Balik Kampung*

By Tan Jee Long, Director of Missions

*Malay for “Returning Home”

china - manuel joseph

Tan Jee Long and his wife, Lydia, are long-term missionaries to East Asia. They returned to Singapore after living overseas 25 years in East Asia. (Image credit: Manuel Joseph)

Tan Jee Long and his wife, Lydia, long-term missionaries to East Asia, returned to Singapore in 2017. Jee Long shares with us a little about themselves, their callings to missions, his experiences of business as a mission and how we too can labour across cultures.


How did you come to know God?

I attended an Anglican mission school where I heard about God. During a gospel rally in Secondary One, the song “What a Friend We Have in Jesus” touched me deeply and brought me to tears as I felt so lonely then. I answered the altar call that night. After that I joined a group to study the Bible and received Jesus as my Saviour and Friend a year later.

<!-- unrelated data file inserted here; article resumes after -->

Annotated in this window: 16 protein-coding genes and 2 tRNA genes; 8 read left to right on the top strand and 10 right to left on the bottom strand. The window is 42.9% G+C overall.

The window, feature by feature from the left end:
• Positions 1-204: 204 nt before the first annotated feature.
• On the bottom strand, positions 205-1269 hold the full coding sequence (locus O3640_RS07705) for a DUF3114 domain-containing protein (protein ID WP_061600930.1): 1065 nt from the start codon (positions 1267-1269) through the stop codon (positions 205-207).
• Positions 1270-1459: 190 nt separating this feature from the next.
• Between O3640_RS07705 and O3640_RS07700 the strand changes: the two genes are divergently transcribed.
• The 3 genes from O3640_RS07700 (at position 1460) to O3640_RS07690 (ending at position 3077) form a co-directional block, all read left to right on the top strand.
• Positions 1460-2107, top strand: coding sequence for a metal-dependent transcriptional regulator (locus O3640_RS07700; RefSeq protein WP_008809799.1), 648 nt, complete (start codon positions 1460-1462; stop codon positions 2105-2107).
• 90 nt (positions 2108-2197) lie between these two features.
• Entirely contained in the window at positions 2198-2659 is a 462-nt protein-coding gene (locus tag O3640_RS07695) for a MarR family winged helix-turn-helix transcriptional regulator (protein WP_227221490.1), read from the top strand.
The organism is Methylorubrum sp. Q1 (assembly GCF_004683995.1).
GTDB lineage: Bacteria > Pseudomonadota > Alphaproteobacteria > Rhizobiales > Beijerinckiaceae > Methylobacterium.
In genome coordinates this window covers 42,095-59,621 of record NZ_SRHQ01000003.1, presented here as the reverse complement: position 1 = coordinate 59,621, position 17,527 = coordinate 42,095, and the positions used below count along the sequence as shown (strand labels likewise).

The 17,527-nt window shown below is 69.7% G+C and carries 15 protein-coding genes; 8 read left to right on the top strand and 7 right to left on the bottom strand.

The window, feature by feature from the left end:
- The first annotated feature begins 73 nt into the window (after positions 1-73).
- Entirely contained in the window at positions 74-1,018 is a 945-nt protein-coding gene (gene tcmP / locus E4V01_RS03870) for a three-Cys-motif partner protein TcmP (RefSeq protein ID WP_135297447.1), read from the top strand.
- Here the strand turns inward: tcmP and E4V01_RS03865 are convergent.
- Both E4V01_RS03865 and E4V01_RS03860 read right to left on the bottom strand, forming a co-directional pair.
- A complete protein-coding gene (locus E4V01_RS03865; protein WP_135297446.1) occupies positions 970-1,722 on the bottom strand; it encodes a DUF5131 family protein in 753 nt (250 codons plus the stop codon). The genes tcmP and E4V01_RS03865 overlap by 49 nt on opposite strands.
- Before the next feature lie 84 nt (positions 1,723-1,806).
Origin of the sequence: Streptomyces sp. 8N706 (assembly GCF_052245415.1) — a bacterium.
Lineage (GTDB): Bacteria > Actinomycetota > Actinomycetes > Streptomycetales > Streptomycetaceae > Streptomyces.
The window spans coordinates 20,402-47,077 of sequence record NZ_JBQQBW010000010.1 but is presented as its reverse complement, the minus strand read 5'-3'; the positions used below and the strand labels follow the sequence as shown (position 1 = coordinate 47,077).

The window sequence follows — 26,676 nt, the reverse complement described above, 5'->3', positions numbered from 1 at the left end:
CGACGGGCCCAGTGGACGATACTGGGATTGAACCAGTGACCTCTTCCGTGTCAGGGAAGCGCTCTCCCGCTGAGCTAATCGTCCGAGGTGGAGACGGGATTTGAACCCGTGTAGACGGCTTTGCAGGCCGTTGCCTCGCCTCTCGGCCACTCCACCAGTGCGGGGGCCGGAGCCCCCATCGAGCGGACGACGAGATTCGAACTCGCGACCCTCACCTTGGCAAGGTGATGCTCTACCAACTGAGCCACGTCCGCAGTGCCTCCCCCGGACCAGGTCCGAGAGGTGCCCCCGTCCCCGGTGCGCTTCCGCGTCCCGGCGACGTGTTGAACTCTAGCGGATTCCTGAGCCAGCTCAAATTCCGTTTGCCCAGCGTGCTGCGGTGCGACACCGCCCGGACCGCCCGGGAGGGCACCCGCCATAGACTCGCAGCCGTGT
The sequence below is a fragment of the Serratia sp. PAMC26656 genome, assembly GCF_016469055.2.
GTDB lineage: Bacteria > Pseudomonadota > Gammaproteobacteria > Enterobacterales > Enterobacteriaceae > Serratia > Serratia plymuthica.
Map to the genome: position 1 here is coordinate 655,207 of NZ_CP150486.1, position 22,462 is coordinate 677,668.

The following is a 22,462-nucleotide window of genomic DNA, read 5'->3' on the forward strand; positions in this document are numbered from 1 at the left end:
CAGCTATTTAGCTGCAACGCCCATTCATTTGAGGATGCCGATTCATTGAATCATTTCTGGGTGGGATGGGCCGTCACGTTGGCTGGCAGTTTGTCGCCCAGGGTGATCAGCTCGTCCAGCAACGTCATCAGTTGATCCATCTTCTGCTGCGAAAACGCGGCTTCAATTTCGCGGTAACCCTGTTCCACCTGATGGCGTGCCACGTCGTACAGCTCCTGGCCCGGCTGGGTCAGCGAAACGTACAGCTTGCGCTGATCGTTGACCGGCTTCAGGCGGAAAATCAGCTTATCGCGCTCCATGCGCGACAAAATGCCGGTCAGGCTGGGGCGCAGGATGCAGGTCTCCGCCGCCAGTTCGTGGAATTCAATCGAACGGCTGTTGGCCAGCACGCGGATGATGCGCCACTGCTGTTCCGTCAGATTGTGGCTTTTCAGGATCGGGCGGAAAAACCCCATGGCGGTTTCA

How did you get involved with The Navigators?

While in university, my Christian life hit a low point because I felt that my faith was not helpful and did not answer many of life’s questions. I challenged God, “If you don’t show me how you’re relevant to my life, I’ll forget about you.” He answered my challenge through Navigators labourers. I was attracted to their serious attitude towards learning from the Bible and growing in their relationship with God. They helped me to make the lordship decision and I grew in discipleship with the university fellowship from 1982 till 1992.

What drew you to mission work?

I had a clear calling from God for missions in an OMF prayer meeting in 1988. Since then my desire to minister overseas grew; to be a light in dark places where many have not heard the gospel. A business trip to East Asia in 1989 caught my attention. For three years we prayed and prepared ourselves to go. In 1992 my wife and I finally got a job there and so we embarked to live in East Asia.


“For years I felt the desire to minister overseas, to be a light in dark places since many have not heard the gospel.” (Image credit: Kylie Chia)